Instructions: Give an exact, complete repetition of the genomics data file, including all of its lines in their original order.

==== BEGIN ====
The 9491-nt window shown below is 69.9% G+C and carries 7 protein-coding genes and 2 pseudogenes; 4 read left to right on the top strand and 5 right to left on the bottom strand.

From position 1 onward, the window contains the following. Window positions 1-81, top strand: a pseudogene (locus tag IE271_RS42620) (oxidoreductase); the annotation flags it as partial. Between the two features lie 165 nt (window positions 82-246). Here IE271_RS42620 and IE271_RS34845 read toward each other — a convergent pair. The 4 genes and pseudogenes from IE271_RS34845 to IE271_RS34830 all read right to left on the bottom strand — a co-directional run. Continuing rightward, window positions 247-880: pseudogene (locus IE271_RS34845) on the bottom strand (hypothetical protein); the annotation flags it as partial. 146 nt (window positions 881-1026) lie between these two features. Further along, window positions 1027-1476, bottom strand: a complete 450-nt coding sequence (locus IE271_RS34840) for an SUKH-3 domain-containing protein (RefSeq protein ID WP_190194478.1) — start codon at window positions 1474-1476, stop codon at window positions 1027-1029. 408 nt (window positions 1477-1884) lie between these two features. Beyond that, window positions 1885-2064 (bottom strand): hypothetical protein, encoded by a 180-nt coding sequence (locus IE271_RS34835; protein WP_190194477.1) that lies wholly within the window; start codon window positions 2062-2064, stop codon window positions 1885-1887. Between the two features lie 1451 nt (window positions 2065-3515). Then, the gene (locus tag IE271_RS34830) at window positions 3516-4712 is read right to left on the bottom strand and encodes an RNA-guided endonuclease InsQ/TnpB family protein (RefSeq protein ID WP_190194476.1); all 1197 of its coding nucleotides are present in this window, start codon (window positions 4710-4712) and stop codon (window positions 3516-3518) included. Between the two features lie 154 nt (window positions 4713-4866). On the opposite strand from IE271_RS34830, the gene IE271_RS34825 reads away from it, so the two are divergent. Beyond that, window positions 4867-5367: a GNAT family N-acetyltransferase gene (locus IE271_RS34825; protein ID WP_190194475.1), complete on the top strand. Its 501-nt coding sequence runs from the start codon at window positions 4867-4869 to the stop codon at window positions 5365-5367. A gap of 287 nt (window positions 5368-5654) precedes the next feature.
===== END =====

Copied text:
The 9491-nt window shown below is 69.9% G+C and carries 7 protein-coding genes and 2 pseudogenes; 4 read left to right on the top strand and 5 right to left on the bottom strand.

From position 1 onward, the window contains the following. Window positions 1-81, top strand: a pseudogene (locus tag IE271_RS42620) (oxidoreductase); the annotation flags it as partial. Between the two features lie 165 nt (window positions 82-246). Here IE271_RS42620 and IE271_RS34845 read toward each other — a convergent pair. The 4 genes and pseudogenes from IE271_RS34845 to IE271_RS34830 all read right to left on the bottom strand — a co-directional run. Continuing rightward, window positions 247-880: pseudogene (locus IE271_RS34845) on the bottom strand (hypothetical protein); the annotation flags it as partial. 146 nt (window positions 881-1026) lie between these two features. Further along, window positions 1027-1476, bottom strand: a complete 450-nt coding sequence (locus IE271_RS34840) for an SUKH-3 domain-containing protein (RefSeq protein ID WP_190194478.1) — start codon at window positions 1474-1476, stop codon at window positions 1027-1029. 408 nt (window positions 1477-1884) lie between these two features. Beyond that, window positions 1885-2064 (bottom strand): hypothetical protein, encoded by a 180-nt coding sequence (locus IE271_RS34835; protein WP_190194477.1) that lies wholly within the window; start codon window positions 2062-2064, stop codon window positions 1885-1887. Between the two features lie 1451 nt (window positions 2065-3515). Then, the gene (locus tag IE271_RS34830) at window positions 3516-4712 is read right to left on the bottom strand and encodes an RNA-guided endonuclease InsQ/TnpB family protein (RefSeq protein ID WP_190194476.1); all 1197 of its coding nucleotides are present in this window, start codon (window positions 4710-4712) and stop codon (window positions 3516-3518) included. Between the two features lie 154 nt (window positions 4713-4866). On the opposite strand from IE271_RS34830, the gene IE271_RS34825 reads away from it, so the two are divergent. Beyond that, window positions 4867-5367: a GNAT family N-acetyltransferase gene (locus IE271_RS34825; protein ID WP_190194475.1), complete on the top strand. Its 501-nt coding sequence runs from the start codon at window positions 4867-4869 to the stop codon at window positions 5365-5367. A gap of 287 nt (window positions 5368-5654) precedes the next feature.